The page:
Babies born in winter are bigger, brighter and more successful

The weather may be gloomy but the outlook is sunny for boys and girls who arrive now, major new research reveals

For centuries astrologers have sworn that the time of year a baby is born plots the course its life will take. Now extensive research conducted over a seven-year period appears to prove that babies born in the winter are more likely to grow into big, bright and successful adults than their summer counterparts.

The study, which will be published this week, was led by scientists at Harvard University and monitored the development of 21,000 boys and girls worldwide. It shows that there were large seasonal variations when it came to weight, length, height, head size and mental ability.

Researchers believe that the effects on the pregnant mother and the growing foetus of seasonal variations in diet, hormones, temperature, exposure to sunlight and viruses and other infections may influence a baby's characteristics.

The American and Australian psychiatrists and anthropologists from Harvard and Queensland universities measured the children and carried out mental and motor tests at birth, at eight months, and at four and seven years.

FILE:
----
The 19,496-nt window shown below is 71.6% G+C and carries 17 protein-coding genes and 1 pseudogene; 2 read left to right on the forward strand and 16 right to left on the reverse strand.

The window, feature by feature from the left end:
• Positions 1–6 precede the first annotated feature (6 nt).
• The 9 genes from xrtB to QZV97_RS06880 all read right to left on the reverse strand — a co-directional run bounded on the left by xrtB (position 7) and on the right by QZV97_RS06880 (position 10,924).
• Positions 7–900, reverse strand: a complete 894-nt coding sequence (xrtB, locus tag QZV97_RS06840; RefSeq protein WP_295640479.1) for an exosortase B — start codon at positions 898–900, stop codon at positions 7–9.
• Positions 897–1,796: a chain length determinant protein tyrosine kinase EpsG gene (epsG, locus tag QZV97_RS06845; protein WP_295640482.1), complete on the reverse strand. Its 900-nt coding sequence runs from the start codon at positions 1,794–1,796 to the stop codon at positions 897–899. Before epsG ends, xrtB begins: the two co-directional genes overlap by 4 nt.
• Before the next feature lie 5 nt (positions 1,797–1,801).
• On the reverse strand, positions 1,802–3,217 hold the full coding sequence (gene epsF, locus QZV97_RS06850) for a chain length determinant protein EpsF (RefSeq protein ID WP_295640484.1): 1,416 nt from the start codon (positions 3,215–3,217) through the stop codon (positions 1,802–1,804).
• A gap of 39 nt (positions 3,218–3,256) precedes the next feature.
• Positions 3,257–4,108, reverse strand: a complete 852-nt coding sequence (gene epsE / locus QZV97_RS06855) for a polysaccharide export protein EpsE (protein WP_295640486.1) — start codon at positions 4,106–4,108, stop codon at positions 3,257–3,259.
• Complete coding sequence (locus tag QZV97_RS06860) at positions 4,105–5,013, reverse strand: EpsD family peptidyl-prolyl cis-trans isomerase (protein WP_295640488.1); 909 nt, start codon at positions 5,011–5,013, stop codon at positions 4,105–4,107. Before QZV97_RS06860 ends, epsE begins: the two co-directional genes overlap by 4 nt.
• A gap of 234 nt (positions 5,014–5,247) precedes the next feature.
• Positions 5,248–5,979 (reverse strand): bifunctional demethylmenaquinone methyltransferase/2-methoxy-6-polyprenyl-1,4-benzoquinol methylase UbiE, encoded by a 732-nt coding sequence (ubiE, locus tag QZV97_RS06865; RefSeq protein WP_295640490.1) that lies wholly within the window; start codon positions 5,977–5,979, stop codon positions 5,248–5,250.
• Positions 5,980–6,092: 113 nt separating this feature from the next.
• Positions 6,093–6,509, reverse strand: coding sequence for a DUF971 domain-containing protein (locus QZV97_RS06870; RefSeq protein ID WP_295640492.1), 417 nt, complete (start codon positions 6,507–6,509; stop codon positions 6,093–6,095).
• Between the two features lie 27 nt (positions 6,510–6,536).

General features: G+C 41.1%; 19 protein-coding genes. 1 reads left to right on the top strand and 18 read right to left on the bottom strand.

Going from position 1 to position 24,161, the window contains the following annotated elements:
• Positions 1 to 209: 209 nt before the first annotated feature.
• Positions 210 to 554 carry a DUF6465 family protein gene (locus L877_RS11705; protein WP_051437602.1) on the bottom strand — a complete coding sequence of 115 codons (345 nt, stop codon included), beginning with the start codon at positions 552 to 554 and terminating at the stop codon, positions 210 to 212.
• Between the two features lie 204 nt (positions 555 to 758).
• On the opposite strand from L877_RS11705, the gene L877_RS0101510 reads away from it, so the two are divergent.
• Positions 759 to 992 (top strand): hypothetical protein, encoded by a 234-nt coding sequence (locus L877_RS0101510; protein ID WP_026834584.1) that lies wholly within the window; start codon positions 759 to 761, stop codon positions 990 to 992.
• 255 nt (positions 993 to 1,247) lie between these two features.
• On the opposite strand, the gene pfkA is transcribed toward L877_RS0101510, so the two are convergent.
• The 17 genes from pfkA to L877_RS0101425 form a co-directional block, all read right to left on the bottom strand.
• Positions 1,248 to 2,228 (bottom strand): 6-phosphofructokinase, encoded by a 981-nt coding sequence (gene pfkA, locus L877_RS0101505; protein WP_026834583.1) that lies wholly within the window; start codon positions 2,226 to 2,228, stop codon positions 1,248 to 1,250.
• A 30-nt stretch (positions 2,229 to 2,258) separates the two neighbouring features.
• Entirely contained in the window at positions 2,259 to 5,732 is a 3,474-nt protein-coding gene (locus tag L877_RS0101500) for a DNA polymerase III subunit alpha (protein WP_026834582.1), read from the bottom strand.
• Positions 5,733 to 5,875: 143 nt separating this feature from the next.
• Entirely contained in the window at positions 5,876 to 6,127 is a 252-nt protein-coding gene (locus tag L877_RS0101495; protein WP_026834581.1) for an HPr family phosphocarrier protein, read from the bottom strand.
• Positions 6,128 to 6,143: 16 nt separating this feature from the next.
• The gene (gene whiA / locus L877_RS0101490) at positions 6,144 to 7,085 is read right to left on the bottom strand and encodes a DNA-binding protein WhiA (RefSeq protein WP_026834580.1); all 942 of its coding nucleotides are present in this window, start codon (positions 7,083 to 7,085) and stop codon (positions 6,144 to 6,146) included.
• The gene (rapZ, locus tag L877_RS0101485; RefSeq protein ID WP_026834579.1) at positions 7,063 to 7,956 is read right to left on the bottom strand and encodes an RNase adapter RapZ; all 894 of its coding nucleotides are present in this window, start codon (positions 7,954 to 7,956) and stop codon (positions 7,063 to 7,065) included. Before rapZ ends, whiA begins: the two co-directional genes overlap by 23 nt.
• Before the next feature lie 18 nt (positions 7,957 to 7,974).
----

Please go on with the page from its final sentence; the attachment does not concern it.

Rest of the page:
Compared to summer births, those born in winter were significantly longer at birth, and were heavier, taller and had larger head circumference at age seven. They also had higher scores in a series of intelligence exercises. By the age of seven, winter- and spring-born children were 210g heavier, 0.19cm taller, and had head circumferences significantly larger than summer and autumn-born children. The results also show that babies born in the winter were the longest, while winter- and spring-borns weighed the most at the age of seven and were also the tallest.

The researchers, whose work appears this week in the medical journal Schizophrenia Research, conclude: "The overall pattern of findings is that winter/spring babies are both 'bigger' on the anthropometric variables and 'smarter' on the selected neurocognitive variables."

The new study is the latest - and largest - in a series of projects worldwide aimed at evaluating the effect of the seasons on human health, longevity and physical and intellectual development. In 2002, scientists at Germany's prestigious Max Planck Institute for Demographic Research announced that people born in the autumn live longer than those born in spring, and do not become as ill in old age.

Studying census data from Denmark, Austria and Australia, the institute also revealed a seasonal link to life expectancy for those older than 50. In Austria, for example, it was found that adults born between October and December lived some seven months longer that those born between April and June.